It was not immediately known who is acting as Fata's defense attorney at U.S. District Court today in Detroit.
Prosecutors allege Fata directed that chemotherapy be administered to patients who had other serious medical conditions requiring immediate treatment before permitting them to go to the hospital.
In one instance, a male patient fell down and hit his head while visiting the practice, and Fata allegedly insisted he get chemotherapy before going to the emergency room. The patient later died from his head injury, according to prosecutors.
In another instance, a patient came to MHO with extremely low sodium levels, and Fata allegedly had chemo administered first, before the patient could be hospitalized.
Fata was an honorable mention in Crain's Health Care Heroes 2011 edition, for launching the foundation in 2009 to provide wellness programs and free educational workshops and support services to cancer patients in Oakland and Lapeer counties.
At the time, Fata and two other doctors at Michigan Hematology Oncology reported seeing 400 patients a week and growing to six offices in just six years, including the Karmanos-Crittenton Cancer Center in Rochester.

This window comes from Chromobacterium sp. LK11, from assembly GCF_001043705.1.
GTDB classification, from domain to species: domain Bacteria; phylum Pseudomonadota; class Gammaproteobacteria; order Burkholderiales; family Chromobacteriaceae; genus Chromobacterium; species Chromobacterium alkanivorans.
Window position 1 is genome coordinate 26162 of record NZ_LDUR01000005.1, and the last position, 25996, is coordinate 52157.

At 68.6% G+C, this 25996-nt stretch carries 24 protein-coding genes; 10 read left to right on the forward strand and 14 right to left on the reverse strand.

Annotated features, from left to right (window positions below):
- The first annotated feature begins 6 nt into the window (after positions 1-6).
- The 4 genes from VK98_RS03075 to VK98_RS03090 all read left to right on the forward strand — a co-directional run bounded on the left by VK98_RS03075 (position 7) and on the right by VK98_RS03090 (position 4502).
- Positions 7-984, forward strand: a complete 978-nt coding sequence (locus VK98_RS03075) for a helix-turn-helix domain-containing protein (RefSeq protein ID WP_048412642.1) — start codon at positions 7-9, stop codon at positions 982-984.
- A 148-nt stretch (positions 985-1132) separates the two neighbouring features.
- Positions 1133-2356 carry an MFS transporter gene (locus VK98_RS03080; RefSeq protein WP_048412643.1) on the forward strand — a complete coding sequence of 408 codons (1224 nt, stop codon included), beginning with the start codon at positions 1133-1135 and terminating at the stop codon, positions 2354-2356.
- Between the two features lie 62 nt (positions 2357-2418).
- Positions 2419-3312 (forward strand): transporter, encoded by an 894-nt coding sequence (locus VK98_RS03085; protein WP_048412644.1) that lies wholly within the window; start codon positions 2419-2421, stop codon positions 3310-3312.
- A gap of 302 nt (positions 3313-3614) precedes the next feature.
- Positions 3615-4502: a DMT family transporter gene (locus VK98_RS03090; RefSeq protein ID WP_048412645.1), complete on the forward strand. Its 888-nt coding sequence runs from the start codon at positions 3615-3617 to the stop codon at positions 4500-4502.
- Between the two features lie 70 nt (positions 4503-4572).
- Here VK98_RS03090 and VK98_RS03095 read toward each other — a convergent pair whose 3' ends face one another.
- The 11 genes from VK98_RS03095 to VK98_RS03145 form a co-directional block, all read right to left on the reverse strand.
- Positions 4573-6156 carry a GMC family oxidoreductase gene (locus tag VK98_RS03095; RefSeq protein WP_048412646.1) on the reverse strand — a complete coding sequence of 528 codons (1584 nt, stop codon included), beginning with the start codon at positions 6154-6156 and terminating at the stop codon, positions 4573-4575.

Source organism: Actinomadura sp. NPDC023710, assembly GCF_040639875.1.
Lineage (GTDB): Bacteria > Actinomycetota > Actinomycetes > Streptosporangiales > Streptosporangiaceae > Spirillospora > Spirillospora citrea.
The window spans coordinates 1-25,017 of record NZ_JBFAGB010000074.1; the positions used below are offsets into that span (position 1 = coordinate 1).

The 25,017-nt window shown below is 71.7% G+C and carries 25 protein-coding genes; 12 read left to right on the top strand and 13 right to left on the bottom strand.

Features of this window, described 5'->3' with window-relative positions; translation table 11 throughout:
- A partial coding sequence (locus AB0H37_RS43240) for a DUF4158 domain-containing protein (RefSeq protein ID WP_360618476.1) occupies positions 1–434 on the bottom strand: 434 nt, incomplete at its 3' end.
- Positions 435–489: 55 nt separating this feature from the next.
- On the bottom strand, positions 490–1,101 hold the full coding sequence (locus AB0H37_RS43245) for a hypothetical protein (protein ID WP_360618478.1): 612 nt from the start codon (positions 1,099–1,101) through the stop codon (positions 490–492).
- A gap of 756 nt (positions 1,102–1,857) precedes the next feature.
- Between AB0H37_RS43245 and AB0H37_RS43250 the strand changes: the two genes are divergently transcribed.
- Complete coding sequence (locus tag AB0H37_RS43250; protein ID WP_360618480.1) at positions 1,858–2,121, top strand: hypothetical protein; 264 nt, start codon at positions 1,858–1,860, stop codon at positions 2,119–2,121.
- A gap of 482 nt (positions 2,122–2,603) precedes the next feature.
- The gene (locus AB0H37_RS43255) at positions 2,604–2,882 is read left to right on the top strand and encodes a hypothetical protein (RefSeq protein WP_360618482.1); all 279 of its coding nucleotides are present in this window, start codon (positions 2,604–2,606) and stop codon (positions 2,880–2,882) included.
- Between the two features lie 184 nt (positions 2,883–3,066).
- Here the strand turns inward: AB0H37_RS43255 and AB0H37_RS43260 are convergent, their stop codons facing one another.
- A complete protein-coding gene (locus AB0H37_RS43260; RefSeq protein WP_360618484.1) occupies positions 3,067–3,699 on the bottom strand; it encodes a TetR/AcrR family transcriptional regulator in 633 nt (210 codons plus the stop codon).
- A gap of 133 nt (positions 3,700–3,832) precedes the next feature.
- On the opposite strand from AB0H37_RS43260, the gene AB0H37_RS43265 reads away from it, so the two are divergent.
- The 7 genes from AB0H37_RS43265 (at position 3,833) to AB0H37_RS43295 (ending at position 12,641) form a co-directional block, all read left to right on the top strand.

"Crittenton (Hospital) will fully cooperate with the authorities during their investigation and assist his patients in seeking health care services during this transition," Crittenton Hospital Medical Center said in a statement Tuesday on the criminal case.
Fata is also a member of Crittenton's medical staff, in addition to leasing office space for his company, the hospital statement said.
Patients with questions about their medical records or information in the criminal investigation can call the U.S. attorney's office information line at (888) 702-0553.
"Our first priority is patient care," U.S. Attorney Barbara McQuade said in a statement. "The agents and attorneys acted with great attention to detail to stop these allegedly dangerous practices as quickly as possible, and we have set up a victim hotline so that patients can access their files and get questions answered."
"Oakland Township founder of cancer center faces charges in $35 million Medicare billing fraud scheme" originally appeared in Crain's Detroit Business.